Carol Bolts adaptation of her stage play locks its audience in a claustrophobic bachelor flat for a night of black comedy, lust and terror. Jilted on her birthday by her boyfriend, Daisy ...
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Carol Bolts adaptation of her stage play locks its audience in a claustrophobic bachelor flat for a night of black comedy, lust and terror. Jilted on her birthday by her boyfriend, Daisy picks up night club singer Rafe and takes him home. Is he a lover, liar or psychotic serial killer? Watch and see. Watch many times. The film is more complex than it seems and remains eerily contemporary in the issues that still compel us today: law and order, psychotic killers, police and human behaviour. Rafe is by turns charming, funny, and passionate and some would say a psychopath - that is, without feelings, but is he? Brent Carver beautifully portrays the fluidity and depth of this complex character. Daisy feels for Rafe even as her feelings for him turn fearful. A primary question in art as in philosophy is what the truth is. Rafe is a living exemplar of the dilemma. The dogma that says that you cannot make a drama with a liar as its hero is shown to beuntrue.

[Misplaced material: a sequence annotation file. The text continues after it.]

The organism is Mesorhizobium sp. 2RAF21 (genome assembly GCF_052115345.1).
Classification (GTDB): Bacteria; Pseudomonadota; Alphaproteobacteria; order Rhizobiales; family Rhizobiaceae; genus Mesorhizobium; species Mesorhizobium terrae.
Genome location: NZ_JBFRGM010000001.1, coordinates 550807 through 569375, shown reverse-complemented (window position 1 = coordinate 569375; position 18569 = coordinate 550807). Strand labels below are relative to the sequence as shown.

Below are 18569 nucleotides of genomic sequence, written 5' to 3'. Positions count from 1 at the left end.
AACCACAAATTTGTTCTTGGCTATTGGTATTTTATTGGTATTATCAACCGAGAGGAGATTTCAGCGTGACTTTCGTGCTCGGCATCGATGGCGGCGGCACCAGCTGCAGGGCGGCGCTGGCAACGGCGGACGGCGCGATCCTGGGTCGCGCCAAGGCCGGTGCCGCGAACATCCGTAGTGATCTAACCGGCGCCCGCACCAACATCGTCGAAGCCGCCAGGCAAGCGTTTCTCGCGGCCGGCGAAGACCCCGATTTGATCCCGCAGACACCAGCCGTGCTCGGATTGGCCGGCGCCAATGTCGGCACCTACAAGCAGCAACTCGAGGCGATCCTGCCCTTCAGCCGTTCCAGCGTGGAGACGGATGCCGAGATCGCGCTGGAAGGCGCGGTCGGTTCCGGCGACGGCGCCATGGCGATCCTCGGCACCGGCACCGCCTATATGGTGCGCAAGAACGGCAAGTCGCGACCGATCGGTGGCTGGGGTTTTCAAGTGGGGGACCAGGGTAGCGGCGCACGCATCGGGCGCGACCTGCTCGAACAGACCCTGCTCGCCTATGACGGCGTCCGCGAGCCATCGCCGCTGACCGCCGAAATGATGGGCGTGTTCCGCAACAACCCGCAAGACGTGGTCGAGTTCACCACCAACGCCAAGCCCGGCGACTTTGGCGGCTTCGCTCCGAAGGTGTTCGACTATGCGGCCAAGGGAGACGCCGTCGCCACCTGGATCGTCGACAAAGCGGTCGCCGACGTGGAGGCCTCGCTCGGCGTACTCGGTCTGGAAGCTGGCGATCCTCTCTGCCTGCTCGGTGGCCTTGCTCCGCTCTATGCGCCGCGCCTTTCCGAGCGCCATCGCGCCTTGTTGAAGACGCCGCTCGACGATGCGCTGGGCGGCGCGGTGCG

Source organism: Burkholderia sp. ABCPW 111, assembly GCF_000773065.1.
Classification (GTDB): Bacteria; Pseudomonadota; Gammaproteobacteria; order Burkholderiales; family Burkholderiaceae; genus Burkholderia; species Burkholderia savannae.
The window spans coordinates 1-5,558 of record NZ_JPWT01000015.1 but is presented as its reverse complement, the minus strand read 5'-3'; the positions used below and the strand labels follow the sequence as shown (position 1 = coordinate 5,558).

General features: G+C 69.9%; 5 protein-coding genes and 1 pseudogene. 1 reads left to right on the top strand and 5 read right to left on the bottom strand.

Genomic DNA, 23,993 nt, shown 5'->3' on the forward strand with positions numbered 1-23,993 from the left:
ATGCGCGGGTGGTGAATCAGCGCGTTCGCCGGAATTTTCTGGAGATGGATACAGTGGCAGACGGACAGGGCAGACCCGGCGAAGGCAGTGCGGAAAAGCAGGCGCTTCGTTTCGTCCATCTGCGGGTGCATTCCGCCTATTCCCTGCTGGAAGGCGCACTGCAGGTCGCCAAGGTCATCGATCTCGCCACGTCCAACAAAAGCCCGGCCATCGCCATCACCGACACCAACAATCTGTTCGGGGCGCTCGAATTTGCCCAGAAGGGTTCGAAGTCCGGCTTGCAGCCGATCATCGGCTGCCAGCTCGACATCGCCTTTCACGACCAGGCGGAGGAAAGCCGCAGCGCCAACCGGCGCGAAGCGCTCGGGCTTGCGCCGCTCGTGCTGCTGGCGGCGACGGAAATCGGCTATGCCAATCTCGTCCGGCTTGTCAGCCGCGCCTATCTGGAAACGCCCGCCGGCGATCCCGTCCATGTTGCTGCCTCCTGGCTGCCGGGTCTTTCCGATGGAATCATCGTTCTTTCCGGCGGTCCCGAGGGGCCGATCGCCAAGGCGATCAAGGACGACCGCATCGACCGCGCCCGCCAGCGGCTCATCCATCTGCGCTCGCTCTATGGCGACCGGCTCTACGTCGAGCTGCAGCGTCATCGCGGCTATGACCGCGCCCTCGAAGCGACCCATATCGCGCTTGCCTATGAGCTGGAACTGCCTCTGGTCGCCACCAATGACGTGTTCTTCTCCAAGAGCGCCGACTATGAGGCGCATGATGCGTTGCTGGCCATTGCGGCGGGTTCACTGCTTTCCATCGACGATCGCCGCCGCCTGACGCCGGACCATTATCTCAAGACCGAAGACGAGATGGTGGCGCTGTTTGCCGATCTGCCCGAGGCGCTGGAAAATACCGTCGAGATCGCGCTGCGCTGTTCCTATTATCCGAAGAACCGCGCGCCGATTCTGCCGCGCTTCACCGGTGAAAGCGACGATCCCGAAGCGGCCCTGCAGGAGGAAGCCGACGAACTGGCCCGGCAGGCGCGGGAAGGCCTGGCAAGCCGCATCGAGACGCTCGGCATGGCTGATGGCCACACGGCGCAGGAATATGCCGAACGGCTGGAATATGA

This film starts out as a fairly pedestrian look at youth culture. Interestingly, the film builds on the tension between the two main characters who meet by chance at a bar. As the night wears on, the male protagonist becomes more domineering in some subtle yet manipulative means. The films ending takes the viewer by complete surprise and leaves you wondering how an innocent chance meeting can turn so dark.
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